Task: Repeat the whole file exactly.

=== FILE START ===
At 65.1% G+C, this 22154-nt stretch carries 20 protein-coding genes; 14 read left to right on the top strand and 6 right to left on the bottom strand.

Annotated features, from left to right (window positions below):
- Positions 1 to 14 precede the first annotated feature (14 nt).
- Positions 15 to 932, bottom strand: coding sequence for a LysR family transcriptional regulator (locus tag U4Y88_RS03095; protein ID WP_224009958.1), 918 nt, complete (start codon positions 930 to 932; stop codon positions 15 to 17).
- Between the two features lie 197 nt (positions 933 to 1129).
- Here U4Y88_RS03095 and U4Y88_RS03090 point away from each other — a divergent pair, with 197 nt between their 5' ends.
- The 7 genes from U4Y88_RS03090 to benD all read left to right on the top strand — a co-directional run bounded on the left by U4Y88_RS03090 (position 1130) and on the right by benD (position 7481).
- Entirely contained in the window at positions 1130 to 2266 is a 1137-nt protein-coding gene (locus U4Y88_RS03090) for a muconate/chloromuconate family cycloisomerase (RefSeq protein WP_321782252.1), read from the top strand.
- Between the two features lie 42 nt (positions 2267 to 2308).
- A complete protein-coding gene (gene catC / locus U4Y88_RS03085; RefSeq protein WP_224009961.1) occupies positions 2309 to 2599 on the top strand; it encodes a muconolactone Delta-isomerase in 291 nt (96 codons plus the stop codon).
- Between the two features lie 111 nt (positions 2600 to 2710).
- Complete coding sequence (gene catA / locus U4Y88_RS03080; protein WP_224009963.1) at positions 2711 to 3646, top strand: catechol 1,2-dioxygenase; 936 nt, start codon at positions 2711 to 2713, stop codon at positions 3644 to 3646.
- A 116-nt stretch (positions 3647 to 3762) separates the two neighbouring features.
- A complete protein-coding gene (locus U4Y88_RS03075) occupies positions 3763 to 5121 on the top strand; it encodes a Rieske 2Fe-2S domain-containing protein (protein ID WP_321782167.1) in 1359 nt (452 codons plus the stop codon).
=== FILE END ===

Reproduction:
At 65.1% G+C, this 22154-nt stretch carries 20 protein-coding genes; 14 read left to right on the top strand and 6 right to left on the bottom strand.

Annotated features, from left to right (window positions below):
- Positions 1 to 14 precede the first annotated feature (14 nt).
- Positions 15 to 932, bottom strand: coding sequence for a LysR family transcriptional regulator (locus tag U4Y88_RS03095; protein ID WP_224009958.1), 918 nt, complete (start codon positions 930 to 932; stop codon positions 15 to 17).
- Between the two features lie 197 nt (positions 933 to 1129).
- Here U4Y88_RS03095 and U4Y88_RS03090 point away from each other — a divergent pair, with 197 nt between their 5' ends.
- The 7 genes from U4Y88_RS03090 to benD all read left to right on the top strand — a co-directional run bounded on the left by U4Y88_RS03090 (position 1130) and on the right by benD (position 7481).
- Entirely contained in the window at positions 1130 to 2266 is a 1137-nt protein-coding gene (locus U4Y88_RS03090) for a muconate/chloromuconate family cycloisomerase (RefSeq protein WP_321782252.1), read from the top strand.
- Between the two features lie 42 nt (positions 2267 to 2308).
- A complete protein-coding gene (gene catC / locus U4Y88_RS03085; RefSeq protein WP_224009961.1) occupies positions 2309 to 2599 on the top strand; it encodes a muconolactone Delta-isomerase in 291 nt (96 codons plus the stop codon).
- Between the two features lie 111 nt (positions 2600 to 2710).
- Complete coding sequence (gene catA / locus U4Y88_RS03080; protein WP_224009963.1) at positions 2711 to 3646, top strand: catechol 1,2-dioxygenase; 936 nt, start codon at positions 2711 to 2713, stop codon at positions 3644 to 3646.
- A 116-nt stretch (positions 3647 to 3762) separates the two neighbouring features.
- A complete protein-coding gene (locus U4Y88_RS03075) occupies positions 3763 to 5121 on the top strand; it encodes a Rieske 2Fe-2S domain-containing protein (protein ID WP_321782167.1) in 1359 nt (452 codons plus the stop codon).